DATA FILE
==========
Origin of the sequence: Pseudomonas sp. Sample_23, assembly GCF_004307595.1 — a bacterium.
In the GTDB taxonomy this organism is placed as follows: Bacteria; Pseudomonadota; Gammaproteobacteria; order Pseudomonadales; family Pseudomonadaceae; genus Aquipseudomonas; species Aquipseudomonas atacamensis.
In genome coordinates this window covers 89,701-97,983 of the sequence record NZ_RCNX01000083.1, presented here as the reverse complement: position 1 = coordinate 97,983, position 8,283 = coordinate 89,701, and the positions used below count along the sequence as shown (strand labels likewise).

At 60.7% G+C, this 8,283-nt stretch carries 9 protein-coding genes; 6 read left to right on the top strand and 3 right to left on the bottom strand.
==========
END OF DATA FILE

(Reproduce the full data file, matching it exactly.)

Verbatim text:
Origin of the sequence: Pseudomonas sp. Sample_23, assembly GCF_004307595.1 — a bacterium.
In the GTDB taxonomy this organism is placed as follows: Bacteria; Pseudomonadota; Gammaproteobacteria; order Pseudomonadales; family Pseudomonadaceae; genus Aquipseudomonas; species Aquipseudomonas atacamensis.
In genome coordinates this window covers 89,701-97,983 of the sequence record NZ_RCNX01000083.1, presented here as the reverse complement: position 1 = coordinate 97,983, position 8,283 = coordinate 89,701, and the positions used below count along the sequence as shown (strand labels likewise).

At 60.7% G+C, this 8,283-nt stretch carries 9 protein-coding genes; 6 read left to right on the top strand and 3 right to left on the bottom strand.